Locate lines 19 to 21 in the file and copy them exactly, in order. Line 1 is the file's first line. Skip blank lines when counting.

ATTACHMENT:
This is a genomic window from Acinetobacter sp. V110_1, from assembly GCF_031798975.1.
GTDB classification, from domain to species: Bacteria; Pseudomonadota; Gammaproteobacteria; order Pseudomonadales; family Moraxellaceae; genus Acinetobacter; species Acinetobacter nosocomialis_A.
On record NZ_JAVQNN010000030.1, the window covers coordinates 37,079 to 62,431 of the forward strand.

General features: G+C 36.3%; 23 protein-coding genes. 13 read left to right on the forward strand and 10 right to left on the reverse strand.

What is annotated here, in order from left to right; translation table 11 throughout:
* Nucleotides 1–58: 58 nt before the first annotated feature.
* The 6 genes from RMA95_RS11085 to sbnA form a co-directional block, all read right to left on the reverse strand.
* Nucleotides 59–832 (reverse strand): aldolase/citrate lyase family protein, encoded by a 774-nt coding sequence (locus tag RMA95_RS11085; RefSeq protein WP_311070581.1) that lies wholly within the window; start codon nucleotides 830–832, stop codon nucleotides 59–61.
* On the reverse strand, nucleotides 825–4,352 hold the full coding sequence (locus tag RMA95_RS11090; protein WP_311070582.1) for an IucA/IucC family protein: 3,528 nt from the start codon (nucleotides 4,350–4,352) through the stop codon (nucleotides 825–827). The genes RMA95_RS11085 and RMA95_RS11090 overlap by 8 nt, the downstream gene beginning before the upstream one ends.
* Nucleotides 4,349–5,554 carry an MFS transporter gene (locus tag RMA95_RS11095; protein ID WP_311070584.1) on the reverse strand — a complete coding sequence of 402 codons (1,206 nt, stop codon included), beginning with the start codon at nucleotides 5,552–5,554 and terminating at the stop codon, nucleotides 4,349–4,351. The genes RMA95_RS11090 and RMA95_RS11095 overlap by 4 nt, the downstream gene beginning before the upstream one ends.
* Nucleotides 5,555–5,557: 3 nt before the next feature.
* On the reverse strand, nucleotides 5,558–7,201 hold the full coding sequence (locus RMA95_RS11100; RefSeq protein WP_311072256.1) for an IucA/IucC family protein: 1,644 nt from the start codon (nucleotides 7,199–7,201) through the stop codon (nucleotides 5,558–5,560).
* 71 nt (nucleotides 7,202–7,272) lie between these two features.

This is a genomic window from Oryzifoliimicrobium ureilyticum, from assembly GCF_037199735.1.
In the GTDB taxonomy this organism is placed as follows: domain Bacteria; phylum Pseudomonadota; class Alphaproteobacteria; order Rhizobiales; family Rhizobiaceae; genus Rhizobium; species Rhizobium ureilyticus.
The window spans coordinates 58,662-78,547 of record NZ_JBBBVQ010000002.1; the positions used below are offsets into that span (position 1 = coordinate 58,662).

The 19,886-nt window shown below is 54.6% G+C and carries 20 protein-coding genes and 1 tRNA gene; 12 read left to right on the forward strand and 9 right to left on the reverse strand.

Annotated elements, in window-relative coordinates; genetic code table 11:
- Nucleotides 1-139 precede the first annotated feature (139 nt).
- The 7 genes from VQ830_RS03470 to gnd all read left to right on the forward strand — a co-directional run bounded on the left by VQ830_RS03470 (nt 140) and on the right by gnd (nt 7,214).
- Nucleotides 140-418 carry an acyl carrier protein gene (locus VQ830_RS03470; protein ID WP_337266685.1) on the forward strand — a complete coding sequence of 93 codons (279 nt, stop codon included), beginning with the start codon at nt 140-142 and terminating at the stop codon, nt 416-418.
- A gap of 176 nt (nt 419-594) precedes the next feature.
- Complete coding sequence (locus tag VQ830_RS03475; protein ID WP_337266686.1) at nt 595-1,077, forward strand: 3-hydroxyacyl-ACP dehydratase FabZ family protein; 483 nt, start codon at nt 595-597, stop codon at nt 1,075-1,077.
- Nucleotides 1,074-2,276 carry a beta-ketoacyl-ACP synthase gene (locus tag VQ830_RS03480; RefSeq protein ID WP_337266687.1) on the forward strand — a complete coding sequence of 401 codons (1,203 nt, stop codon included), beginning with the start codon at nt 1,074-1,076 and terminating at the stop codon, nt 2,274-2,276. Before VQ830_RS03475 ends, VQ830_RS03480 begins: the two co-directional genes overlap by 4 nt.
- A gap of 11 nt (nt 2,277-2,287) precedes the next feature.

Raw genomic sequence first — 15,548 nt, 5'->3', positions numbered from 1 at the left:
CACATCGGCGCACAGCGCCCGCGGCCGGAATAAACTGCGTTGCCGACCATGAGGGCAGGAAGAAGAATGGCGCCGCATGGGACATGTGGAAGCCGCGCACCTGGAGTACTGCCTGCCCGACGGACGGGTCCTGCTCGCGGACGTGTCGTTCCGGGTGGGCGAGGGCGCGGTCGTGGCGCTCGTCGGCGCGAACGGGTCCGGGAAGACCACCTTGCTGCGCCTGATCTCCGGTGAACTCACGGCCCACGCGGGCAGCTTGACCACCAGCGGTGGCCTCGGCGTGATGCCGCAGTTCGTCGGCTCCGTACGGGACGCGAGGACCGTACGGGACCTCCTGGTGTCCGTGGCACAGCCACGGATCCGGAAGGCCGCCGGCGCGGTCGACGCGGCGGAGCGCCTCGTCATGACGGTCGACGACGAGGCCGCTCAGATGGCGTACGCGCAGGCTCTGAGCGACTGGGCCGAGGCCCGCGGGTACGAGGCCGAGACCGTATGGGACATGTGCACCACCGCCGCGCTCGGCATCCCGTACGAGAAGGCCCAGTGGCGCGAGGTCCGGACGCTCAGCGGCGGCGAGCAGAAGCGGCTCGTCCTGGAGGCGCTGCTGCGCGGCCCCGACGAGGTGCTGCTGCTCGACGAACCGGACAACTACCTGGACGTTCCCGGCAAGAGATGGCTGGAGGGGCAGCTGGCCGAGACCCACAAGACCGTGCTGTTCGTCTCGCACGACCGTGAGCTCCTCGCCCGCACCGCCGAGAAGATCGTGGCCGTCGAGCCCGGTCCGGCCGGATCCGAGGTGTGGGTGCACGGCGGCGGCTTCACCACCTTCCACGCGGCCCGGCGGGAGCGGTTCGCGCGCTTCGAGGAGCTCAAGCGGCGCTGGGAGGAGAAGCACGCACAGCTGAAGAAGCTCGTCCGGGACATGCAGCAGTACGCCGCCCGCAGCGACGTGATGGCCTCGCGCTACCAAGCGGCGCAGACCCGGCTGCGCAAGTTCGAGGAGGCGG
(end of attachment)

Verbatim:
- Nucleotides 1-139 precede the first annotated feature (139 nt).
- The 7 genes from VQ830_RS03470 to gnd all read left to right on the forward strand — a co-directional run bounded on the left by VQ830_RS03470 (nt 140) and on the right by gnd (nt 7,214).
- Nucleotides 140-418 carry an acyl carrier protein gene (locus VQ830_RS03470; protein ID WP_337266685.1) on the forward strand — a complete coding sequence of 93 codons (279 nt, stop codon included), beginning with the start codon at nt 140-142 and terminating at the stop codon, nt 416-418.